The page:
Try the link. You will see what a complex subject memory is!




answered 13 Jan '12, 11:30

Jaianniah's gravatar image


Since it seems like you are still looking for more input on this matter..

How does memory (or remembering things work) ?

This question is akin to asking "How do I become a magician?" or "How can I be a computer hacker?" Basically, it is far too general and the answer would involve many college degrees worth of education to explain.

Do all of the stuff we remember actually resides in our brain cells and we have the ability to access the different parts of these cells whenever we want? Or is there something more to it?

This is a point of debate in the science world, so if you're expecting a definite answer, especially here, you're barking up the wrong tree. Some people believe that every memory you've ever had is stored in your brain, others believe that memories can fade just like anything else [assuming the portion of the brain holding them was damaged or unused], and others still believe that your memories are actually stored elsewhere and can be accessed in their entirety [including past lives] at will once you learn how.

To answer this as thoroughly as I can from my own personal experience: Your brain behaves as you instruct it to. It analyzes problems or puzzles using the instructions it is given (by YOU). It remembers details according to any combination of senses. As mentioned by Jai, one of the stronger senses as they pertain to memory is smell. This is why a smell related to a past lover can often invoke very strong results.

So if you change the way you approach problems, you change the calculations your brain makes, and therefore you change the conclusions you draw. Your brain is a computer, but it is unique from modern computers because it is capable of free-formed self improvement, i.e: learning.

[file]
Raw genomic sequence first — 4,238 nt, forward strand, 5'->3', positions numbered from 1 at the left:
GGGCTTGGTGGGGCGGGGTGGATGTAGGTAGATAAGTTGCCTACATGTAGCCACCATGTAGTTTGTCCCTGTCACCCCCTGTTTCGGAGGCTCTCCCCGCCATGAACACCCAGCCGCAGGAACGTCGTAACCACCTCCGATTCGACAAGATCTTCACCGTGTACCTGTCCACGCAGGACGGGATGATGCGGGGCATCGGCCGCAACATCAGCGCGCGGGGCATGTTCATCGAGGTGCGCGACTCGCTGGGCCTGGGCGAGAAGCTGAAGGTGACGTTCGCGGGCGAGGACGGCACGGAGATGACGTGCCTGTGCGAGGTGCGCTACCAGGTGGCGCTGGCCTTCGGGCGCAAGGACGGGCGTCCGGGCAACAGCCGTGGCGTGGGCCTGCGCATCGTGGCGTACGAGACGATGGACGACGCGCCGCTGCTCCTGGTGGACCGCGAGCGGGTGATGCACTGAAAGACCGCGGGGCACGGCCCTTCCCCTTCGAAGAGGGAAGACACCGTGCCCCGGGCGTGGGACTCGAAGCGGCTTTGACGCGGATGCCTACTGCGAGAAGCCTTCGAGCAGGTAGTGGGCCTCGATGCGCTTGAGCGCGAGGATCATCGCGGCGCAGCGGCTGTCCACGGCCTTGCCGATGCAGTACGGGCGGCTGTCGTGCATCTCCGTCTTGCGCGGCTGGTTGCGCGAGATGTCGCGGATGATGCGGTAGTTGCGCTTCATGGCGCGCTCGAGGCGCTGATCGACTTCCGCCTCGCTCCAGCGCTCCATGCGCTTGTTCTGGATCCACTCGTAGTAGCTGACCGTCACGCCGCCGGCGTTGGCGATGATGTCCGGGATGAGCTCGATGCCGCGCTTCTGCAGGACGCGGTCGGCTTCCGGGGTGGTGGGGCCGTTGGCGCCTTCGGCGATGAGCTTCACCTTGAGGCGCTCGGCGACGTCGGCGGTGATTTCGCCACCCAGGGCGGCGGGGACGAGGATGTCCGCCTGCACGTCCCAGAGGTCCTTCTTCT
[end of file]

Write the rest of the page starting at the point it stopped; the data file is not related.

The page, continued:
When people here refer to books that help them adjust methods of thinking, break negatively empowered perceptions, [etc..] they are generally referring to ways of 'retraining' your brain. You can do this as frequently as you want, to meet whatever ends you want.

Why does remembering things seem to get harder as you grow older?

If you don't use it, you will lose it. Such is true with muscles, the same for your brain, or any part of your body. If you spend much of your childhood rapidly learning new information, facing new challenges, "working your brain" so to speak, your brain will "grow" [in strength] just like a muscle does.

When you look at a body builder who quit cold turkey instead of slowly allowing their muscles to shrink, you'll notice they are often extremely over weight with a very unattractive variety of fat. This is what happens when you get big muscles, and then stop using them.

Similarly: If you get a strong brain but stop giving it exercise, bad things happen.

Bashar talks about how some extra-terrestials have the ability to make us "forget" any experiences we have had with them - but if we have control over our own lives, minds and "free will" how could they still do it?

Operating under the assumption that this is possible, this would most likely involve a method of manipulation of the brain cells similar to lobotomies without the damage.

Ever seen the movie Shutter Island? Similar idea. If we are capable of changing people using our blunt, barbaric, and pointy methods, why couldn't a more advanced race do this without stabbing your squishy parts?

Regarding the comments about free will.. You are misunderstanding what free will means.

A similar comparison: Many Americans think that "free speech" means they can go anywhere they want and say anything they want. This isn't the case. You can go into a police station and start yelling fuck the police and making a disturbance, and that is your free will (and freedom of speech) at work. Then the police have the opportunity to exercise their free will and arrest you for creating a public disturbance, and possibly a dozen other things.

See the point? Sure, you have free will to do what you want. People have the free will to shoot you in the face. Or alter your memory. Etc, etc. "Free will" can be manipulated just like anything else, just requires the appropriate tools and understanding of the subject.


answered 14 Jan '12, 06:10

Snow's gravatar image


edited 14 Jan '12, 06:20

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Asked: 13 Jan '12, 06:06

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Last updated: 14 Jan '12, 06:20